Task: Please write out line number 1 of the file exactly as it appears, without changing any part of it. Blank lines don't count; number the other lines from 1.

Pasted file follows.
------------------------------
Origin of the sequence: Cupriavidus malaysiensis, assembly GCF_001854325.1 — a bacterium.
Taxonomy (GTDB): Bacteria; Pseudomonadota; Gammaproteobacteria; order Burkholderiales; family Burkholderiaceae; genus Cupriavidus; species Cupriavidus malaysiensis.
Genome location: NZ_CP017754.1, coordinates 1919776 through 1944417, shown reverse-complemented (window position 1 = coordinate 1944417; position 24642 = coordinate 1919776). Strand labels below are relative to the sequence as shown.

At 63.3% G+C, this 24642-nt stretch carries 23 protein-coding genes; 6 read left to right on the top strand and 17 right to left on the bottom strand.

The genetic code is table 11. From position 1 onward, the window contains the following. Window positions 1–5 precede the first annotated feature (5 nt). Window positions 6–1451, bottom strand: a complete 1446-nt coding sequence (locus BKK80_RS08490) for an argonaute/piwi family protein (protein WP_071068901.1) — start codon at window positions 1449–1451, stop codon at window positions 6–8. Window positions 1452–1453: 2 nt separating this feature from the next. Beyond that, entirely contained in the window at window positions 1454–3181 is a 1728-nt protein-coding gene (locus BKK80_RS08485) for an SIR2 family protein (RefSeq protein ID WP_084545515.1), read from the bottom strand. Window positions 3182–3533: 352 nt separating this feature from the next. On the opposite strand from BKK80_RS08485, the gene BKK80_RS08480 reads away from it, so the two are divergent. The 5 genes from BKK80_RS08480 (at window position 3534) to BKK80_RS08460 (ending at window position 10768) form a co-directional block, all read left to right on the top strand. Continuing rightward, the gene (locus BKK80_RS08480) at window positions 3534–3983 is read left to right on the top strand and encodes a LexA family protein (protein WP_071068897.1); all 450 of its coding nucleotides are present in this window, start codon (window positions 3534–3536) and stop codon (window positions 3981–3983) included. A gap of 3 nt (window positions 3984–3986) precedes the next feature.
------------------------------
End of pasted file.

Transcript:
Origin of the sequence: Cupriavidus malaysiensis, assembly GCF_001854325.1 — a bacterium.